How To Create Multi-Column Lists in SQL Server Reporting Services (SSRS)
I recently encountered a scenario where I wanted to display my report content in the form of a multi-column list. In essence, I was looking to create the SQL Server Reporting Services (SSRS) equivalent of an ASP.NET Repeater, to render my report content both horizontally and vertically (in this case a dynamically repeated SubReport) a number of times dictated by my source dataset. I spent a little bit of time investigating some more complicated possibilities such as building a matrix of row and column groupings when the solution finally hit me. It is simply brilliant in its simplicity. Here’s how to do it.
Create your report as normal with whatever other components you need and add your source dataset. Now, for every column that you want to have in your list, add a new Table control. In my example, I wanted to create a 2-column list, so I’ve created 2 Table controls, side by side.
Now that you’ve done that, the next step is to associate both of them with your dataset. This will allow the tables to dynamically generate a single row for every row of data that you’ve returned.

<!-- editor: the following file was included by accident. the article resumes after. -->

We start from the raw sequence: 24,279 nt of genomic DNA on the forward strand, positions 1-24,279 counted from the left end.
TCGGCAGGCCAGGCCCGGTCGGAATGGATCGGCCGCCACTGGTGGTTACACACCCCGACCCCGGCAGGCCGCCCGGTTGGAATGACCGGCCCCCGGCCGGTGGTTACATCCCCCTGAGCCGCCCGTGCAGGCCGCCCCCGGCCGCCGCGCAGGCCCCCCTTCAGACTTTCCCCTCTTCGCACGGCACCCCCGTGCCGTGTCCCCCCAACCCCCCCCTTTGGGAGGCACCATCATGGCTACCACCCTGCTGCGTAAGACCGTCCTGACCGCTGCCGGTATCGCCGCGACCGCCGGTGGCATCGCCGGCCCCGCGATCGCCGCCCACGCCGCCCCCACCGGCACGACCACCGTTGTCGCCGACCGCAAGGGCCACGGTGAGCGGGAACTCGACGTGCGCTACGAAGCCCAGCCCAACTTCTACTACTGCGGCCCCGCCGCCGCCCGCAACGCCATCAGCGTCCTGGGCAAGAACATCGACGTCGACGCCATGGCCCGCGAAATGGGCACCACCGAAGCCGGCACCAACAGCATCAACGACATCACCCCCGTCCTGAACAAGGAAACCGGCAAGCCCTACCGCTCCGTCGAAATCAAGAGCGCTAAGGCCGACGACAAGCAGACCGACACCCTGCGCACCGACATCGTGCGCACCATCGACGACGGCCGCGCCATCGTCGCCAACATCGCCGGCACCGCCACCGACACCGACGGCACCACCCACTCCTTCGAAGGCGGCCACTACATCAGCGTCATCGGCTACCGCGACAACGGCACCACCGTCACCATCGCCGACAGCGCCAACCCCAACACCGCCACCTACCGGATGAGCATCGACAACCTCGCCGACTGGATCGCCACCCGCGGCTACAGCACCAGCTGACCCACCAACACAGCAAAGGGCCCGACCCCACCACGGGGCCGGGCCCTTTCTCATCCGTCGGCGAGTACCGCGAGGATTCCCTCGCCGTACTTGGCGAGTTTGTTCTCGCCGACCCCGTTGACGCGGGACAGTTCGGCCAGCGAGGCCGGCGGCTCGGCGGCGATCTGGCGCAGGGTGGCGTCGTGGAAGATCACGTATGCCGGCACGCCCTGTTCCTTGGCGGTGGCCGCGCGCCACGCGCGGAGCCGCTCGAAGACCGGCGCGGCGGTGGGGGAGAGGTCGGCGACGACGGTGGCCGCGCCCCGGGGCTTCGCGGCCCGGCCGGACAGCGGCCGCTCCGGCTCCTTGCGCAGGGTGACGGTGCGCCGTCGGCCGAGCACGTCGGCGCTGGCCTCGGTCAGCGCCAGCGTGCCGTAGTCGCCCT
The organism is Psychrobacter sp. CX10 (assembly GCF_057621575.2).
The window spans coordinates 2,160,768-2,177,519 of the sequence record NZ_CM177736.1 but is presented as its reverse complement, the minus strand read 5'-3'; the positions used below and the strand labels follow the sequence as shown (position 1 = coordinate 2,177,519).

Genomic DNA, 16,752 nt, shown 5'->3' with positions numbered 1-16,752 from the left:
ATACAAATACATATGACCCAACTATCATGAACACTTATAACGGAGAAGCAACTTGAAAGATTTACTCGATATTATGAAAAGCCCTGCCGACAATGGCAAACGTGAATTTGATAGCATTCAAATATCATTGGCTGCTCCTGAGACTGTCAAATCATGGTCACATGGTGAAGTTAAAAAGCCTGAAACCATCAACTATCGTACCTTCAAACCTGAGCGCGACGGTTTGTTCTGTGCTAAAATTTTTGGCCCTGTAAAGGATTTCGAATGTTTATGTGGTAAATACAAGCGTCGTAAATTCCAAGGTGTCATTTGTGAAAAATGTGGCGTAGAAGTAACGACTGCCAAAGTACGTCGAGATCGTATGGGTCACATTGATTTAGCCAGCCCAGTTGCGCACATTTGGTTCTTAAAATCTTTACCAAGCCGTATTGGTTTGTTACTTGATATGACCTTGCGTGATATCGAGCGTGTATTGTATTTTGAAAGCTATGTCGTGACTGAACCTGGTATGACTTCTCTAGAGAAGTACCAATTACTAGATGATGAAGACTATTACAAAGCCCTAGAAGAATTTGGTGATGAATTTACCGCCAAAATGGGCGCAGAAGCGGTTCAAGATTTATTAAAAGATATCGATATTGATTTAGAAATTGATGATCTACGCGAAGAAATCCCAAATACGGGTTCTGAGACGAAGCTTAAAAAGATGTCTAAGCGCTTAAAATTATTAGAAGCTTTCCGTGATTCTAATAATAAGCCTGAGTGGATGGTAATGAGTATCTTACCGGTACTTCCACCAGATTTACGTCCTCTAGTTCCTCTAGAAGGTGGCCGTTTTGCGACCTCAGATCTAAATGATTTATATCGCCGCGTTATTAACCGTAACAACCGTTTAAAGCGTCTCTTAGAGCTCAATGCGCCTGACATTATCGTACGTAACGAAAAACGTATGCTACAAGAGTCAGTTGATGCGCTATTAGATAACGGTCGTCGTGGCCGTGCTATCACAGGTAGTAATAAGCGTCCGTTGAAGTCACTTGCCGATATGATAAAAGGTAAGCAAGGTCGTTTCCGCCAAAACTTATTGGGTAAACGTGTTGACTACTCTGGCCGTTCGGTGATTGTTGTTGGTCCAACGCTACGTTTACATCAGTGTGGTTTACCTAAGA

Next up, add whatever content you want to have in your table/list. This could just be a field from the dataset or it could be something a little more grandiose. In my example I’d already created a sub report which contained a Chart control. I was wanting to render n charts in 2 columns all the way down the report. As you can see in the next picture, I’ve added my sub report control to each of the 2 tables.
The next part is to get the 2 columns to display data horizontally as well as vertically. The secret to this part is not to think about this as a single list but now start thinking of it as 2 separate tables, based on the same dataset (as it really is).
So, right-click on one of the tables and select the “Row Visibility” menu item:
All we need to do now, is enter an expression which will hide the alternating rows on this table. We’ll enter a similar expression on the second table but hiding the other rows which were visible on the first.
Use the Mod function to calculate the modulus to determine which rows to hide. If you’re using 2 columns here, you want to find the modulus of 2, if 3 columns, the modulus of 3 and so on.
If the remainder is 1, we display the row, otherwise we hide it.
And that’s it. Using this simple method, we can create a de facto list in SSRS by using a little bit of maths and some basic slight of hand. The best part is that because we’re using the same dataset for both tables, we only hit the database once. There is a slight overhead on rendering time in SSRS so I wouldn’t recommend using this for thousands of items but then you really wouldn’t want to create a list of thousands of items anyway, would you?
A simple tip, with impressive results.